Conservatives are happy to attack liberal authorities. However, given the nature of liberalism in America, there are people liberals respect, but there aren’t really liberal authorities. Similarly, liberal humor is often self-effacing and willing to critique one’s ideological allies or authorities (to the extent that there are any). If one’s world-view is supported more by reason and less by group conformity, then it is easier to criticize, even in jest, one’s ideological colleagues. When one has a foundation of good reasons for one’s view, jokes are less likely to undermine one’s beliefs. Hence, liberals have the unfair advantage of making fun of themselves as well as of conservatives. Conservatives can only make fun of liberals and those not in a position of power.

Question: How many feminists does it take to screw in a lightbulb?
Answer: That’s not funny.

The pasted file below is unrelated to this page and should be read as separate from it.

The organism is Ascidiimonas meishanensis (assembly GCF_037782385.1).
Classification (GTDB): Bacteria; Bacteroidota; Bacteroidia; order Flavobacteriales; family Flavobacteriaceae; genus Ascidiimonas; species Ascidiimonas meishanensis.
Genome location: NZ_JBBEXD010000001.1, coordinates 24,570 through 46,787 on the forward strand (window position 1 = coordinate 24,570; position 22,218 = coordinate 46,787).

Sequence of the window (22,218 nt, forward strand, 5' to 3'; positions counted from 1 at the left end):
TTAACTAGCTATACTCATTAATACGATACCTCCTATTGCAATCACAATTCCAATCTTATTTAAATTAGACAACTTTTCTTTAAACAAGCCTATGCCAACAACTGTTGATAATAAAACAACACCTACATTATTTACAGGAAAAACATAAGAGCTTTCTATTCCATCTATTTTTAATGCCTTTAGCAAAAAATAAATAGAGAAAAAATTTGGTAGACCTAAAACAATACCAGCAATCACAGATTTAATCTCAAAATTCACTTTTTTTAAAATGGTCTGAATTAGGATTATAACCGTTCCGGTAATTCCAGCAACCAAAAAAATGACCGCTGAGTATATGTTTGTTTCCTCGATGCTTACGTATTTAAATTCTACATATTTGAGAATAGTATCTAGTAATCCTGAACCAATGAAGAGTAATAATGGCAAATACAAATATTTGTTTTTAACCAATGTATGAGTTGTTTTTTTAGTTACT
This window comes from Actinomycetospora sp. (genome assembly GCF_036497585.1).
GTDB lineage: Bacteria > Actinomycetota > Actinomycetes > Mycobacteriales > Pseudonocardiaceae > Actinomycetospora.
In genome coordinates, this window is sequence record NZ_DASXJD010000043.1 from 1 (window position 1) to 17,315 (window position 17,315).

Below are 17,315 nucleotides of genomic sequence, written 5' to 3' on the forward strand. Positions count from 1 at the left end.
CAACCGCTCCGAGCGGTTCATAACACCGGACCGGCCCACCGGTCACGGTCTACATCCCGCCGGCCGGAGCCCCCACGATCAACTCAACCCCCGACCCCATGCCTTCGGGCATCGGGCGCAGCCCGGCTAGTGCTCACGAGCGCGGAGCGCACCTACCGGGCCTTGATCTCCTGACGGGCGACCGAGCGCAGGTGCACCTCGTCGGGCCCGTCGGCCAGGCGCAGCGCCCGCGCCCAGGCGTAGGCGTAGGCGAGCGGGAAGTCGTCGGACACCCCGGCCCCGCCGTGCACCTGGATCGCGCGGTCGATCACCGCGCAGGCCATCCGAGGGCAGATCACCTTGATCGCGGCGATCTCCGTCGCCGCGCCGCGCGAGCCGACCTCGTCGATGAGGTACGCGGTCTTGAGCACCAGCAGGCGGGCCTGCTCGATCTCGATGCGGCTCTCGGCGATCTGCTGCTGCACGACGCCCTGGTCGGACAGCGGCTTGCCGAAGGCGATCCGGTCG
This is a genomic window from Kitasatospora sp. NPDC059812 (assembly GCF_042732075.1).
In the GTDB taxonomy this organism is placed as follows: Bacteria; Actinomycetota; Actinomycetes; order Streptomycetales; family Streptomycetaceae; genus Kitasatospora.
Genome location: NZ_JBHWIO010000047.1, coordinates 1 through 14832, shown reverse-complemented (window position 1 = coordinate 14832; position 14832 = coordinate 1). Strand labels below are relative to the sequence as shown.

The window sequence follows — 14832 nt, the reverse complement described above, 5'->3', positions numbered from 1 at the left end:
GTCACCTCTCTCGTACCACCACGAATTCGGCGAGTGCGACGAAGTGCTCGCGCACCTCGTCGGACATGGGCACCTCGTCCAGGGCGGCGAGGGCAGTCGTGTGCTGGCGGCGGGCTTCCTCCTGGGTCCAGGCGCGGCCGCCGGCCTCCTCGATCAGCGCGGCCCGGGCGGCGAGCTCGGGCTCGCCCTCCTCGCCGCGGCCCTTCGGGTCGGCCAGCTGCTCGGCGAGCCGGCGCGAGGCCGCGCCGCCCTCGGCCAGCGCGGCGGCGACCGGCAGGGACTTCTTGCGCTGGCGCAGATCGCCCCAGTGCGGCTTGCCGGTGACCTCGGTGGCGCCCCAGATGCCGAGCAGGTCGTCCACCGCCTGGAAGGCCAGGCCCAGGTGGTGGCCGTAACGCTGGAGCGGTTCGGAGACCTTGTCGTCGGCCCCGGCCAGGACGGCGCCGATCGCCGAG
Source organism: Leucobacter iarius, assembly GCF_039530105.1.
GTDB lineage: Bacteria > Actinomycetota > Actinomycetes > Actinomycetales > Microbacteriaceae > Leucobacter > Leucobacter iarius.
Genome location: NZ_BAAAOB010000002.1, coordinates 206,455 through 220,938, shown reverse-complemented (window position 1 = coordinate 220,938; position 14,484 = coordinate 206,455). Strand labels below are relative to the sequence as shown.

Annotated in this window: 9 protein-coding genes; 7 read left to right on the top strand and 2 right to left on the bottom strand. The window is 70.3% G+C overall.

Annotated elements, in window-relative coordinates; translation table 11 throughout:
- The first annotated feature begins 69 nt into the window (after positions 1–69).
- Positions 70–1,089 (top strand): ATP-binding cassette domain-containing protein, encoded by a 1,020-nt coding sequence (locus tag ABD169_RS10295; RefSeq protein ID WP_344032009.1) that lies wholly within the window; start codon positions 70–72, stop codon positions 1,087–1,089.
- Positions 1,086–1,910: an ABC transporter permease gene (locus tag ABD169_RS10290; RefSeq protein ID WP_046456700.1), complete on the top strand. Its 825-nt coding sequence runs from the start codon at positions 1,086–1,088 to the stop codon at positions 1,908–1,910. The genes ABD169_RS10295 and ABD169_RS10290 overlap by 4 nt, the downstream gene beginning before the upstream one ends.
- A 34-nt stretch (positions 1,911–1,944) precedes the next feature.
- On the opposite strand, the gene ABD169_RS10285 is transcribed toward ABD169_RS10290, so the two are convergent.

I’ve heard feminist-sympathizers make this joke about the supposed humorlessness of feminists. I don’t find feminists to be actually humorless (in general), but they can still poke fun at the caricature of feminism as humorless. It’s not clear how well a conservative can do this with another conservative or ideological ally. Conformity tends to hold conservative groups together, and that conformity suffers from making fun of each other. Liberals do not rely so heavily on consensus in their group identification. Liberals are open to differences of opinion. (Sometimes it seems as though liberals can’t agree about anything.) I also think that feminists mostly don’t mind jokes such as this one in the way that conservatives mind jokes at their own expense. When authority, not backed by reasons, is all one has, then jokes about the authority are particularly painful.